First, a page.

A fire ecologist accurately predicted the areas that would burn hottest, but nothing could be done under such irregular conditions to save trees in the second-largest grove, said Christy Brigham, head of resource management and science for the parks.
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“It’s even more heartbreaking for me that we knew it and we could not take steps to protect it,” Brigham said.
Puffins with the worst damage stand like wooden cemeteries with black trunks hovering high in the sky. Canopies have faded from vibrant green to a rusty hue. Many damaged trees are expected to perish in three to five years.
The Save the Redwoods League, which lost the waterfall tree – one of the world’s largest – in 2020, suffered losses this year in its Red Hill Grove.
“We have to call this situation in the giant sequoia what it is: an emergency,” said league president Sam Hodder. “Just a few years ago, it was considered unprecedented to lose a handful of giant sequoias to a forest fire in one season, but now we are losing thousands.”
By 2013, the park had done climate modeling that predicted extreme fires would not endanger sequoias for another 50 years, Brigham said. But it was in the beginning of what became a punishing five-year drought that essentially broke the model.
In the middle of the drought in 2015, the park saw giant sequoias set on fire for the first time. Two fires in 2017 killed several giant sequoias. Just over 200 giant sequoias were killed in the fires, which served as a warning of what was to come.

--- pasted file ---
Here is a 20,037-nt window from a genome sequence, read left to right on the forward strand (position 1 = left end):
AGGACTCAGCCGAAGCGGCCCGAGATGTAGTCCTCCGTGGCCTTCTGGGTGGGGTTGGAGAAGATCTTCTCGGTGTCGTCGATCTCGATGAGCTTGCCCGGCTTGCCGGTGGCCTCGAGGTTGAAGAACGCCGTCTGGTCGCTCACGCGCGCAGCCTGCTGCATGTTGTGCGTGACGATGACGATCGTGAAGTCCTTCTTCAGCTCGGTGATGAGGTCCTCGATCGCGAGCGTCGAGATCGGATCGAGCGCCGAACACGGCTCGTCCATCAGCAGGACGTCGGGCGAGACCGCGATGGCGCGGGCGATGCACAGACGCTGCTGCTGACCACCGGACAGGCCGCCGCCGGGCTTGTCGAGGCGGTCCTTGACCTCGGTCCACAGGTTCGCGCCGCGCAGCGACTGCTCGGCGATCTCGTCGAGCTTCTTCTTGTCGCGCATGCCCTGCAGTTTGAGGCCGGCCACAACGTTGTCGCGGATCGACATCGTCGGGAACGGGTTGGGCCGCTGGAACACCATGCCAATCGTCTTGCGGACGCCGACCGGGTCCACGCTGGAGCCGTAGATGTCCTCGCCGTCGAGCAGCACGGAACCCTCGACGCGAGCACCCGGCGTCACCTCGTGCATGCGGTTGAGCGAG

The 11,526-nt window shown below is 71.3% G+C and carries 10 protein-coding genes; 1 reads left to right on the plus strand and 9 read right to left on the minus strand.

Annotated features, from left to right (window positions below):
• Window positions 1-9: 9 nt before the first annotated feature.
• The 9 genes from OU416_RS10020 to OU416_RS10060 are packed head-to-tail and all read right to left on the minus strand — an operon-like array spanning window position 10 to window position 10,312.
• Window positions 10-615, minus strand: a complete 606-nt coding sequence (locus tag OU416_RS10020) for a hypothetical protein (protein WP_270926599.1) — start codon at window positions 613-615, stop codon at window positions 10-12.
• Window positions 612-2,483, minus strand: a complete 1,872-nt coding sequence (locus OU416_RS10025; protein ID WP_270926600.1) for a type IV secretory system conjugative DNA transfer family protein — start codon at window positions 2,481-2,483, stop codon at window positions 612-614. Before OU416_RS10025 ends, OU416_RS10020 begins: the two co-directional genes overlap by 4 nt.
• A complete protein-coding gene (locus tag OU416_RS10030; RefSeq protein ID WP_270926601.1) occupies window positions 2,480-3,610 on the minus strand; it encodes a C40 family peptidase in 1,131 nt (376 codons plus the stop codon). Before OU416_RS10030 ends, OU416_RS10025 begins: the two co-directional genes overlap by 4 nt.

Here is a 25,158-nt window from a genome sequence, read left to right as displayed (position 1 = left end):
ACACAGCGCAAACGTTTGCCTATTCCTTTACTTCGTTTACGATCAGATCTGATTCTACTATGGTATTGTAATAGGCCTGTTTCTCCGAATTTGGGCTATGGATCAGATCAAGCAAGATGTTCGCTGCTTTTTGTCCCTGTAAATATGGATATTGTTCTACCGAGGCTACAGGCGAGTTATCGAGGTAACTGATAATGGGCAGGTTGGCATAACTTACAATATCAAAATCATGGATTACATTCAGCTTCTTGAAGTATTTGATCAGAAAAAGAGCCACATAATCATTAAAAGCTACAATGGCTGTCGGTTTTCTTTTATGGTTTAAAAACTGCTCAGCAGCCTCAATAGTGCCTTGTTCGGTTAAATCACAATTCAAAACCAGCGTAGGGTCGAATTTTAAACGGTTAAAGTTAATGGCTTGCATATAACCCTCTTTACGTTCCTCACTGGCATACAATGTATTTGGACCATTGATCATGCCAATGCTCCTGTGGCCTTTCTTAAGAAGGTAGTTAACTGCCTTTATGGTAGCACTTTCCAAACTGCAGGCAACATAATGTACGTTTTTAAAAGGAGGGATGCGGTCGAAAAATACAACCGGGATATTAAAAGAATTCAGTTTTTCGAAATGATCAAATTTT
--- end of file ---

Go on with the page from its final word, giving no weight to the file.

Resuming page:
“Then the Castle Fire happened, and it was like, ‘Oh, my God,'” Brigham said. “We went from the warning sign to hair on fire. Losing 7,000 trees in one fire is insane.”
An exact mortality rate from last year is not available because crews confirmed how many trees died when lightning struck on September 9 and ignited the Windy Fire in the Sequoia National Forest and two fires that merged to become the SQF Complex in the park. , said Brigham.
Not all the news in the park’s report on the fires was dismal.
While the flames burned into 27 groves and a large number of trees were burned, a lot of low-intensity fire that sequoias need to thrive will clear out the vegetation and the heat from the flames will open cones so they can disperse their seeds.
There was also minor damage in many of the groves, where the park has routinely used prescribed fire to clear out accumulated vegetation under cooler and more humid conditions. These successes underscored the need to expand this work and, where it is too risky, begin to thin out forests, Jordan said.
However, areas where fire burned so hot that seeds were killed and trees could not regenerate may need additional help. For the first time, the park is considering planting seedlings to preserve the species.
“I’m not ready to give up on giant sequoias,” Brigham said. “This is a call for action to better protect the remaining ancient growth and make our Sierra Nevada forests resistant to wildfires because the fire is on its way.”
However, if seedlings are planted, it will take hundreds of years to replace the lost trees.